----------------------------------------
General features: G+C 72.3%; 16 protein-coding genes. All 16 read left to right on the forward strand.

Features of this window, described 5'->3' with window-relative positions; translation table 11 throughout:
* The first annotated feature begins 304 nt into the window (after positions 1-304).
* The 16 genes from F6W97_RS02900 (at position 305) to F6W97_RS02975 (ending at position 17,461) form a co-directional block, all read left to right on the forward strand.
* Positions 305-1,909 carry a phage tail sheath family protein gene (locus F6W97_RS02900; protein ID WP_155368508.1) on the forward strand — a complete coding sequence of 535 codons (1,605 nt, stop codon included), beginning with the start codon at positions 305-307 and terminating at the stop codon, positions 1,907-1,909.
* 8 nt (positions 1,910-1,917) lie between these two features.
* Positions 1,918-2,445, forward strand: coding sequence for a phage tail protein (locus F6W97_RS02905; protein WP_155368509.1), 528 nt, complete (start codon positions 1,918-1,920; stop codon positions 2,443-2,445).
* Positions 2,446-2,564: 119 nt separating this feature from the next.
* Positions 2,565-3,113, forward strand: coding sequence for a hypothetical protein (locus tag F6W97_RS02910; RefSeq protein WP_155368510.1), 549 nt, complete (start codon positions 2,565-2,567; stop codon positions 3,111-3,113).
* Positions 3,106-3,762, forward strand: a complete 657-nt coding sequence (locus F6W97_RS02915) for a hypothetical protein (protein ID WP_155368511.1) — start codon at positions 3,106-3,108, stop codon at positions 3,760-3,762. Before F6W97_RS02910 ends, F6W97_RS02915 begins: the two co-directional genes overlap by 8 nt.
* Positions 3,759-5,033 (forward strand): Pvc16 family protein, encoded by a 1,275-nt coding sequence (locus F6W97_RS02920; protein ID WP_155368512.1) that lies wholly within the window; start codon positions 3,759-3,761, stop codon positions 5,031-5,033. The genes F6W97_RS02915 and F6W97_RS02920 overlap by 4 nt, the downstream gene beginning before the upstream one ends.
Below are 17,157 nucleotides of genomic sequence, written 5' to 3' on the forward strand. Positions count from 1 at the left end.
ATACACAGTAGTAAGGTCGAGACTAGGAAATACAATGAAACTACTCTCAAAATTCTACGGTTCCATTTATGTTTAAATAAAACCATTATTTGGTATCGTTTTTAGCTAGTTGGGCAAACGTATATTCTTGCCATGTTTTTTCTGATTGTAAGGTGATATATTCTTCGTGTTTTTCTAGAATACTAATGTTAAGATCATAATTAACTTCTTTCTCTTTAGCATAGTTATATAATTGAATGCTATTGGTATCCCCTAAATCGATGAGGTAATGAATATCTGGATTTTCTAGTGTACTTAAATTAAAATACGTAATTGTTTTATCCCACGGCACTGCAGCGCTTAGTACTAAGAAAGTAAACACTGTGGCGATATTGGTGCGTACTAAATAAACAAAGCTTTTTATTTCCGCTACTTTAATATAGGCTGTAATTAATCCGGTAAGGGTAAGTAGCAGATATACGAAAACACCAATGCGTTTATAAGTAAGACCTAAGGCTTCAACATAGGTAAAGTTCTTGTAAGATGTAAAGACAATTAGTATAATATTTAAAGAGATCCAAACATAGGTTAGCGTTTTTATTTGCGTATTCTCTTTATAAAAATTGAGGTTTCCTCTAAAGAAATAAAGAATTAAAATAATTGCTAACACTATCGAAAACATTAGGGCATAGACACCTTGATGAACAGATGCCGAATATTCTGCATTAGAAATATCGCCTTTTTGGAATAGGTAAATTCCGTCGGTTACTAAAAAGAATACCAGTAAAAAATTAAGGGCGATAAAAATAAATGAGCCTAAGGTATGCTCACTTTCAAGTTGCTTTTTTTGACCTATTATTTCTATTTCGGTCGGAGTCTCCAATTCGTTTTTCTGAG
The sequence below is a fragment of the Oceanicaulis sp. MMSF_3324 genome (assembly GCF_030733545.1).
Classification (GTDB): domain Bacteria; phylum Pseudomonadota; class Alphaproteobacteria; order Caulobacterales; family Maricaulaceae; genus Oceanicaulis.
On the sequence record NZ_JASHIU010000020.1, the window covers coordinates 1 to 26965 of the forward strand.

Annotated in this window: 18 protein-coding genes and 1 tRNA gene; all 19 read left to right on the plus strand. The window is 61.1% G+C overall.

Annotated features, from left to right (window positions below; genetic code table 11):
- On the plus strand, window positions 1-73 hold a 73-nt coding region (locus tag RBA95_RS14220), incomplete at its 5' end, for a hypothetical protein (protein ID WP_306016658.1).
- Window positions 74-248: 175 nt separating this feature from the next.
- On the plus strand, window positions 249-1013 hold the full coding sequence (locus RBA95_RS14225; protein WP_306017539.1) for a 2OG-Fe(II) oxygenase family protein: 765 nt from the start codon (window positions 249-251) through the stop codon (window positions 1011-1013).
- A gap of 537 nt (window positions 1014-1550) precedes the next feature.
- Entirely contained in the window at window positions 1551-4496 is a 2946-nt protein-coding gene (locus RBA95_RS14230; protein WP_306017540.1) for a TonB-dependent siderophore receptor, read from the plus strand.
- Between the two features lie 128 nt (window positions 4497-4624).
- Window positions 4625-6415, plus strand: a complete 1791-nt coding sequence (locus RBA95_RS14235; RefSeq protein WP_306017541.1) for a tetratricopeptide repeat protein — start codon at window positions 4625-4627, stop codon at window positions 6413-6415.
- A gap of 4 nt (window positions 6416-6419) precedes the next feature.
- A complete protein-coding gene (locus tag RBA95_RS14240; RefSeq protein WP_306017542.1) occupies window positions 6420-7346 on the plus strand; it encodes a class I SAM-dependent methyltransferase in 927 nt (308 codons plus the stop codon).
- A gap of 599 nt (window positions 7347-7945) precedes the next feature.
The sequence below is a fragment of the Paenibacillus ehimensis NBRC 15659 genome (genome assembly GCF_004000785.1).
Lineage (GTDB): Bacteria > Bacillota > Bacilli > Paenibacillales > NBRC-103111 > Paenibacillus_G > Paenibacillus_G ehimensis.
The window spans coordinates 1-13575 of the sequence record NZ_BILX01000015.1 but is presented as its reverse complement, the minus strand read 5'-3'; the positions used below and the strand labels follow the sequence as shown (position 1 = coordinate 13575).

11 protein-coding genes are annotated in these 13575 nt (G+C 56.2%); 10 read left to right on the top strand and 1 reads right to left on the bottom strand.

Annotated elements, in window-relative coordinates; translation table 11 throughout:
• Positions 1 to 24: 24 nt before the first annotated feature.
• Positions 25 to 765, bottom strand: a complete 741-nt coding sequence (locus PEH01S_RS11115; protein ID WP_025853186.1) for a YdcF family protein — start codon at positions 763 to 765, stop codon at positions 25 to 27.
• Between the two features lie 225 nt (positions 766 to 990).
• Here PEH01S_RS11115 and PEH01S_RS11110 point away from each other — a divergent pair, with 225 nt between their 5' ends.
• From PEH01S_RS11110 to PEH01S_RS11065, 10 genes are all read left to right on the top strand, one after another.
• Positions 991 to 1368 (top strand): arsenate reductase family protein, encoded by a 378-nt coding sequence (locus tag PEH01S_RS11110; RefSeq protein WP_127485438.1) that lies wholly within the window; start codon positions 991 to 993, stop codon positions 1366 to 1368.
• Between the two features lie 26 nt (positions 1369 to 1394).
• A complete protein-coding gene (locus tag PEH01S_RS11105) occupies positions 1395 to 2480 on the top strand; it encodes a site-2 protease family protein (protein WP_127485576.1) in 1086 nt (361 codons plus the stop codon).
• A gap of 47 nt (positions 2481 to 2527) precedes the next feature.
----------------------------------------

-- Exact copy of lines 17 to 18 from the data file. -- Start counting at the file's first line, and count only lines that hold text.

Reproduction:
Annotated in this window: 18 protein-coding genes and 1 tRNA gene; all 19 read left to right on the plus strand. The window is 61.1% G+C overall.

Annotated features, from left to right (window positions below; genetic code table 11):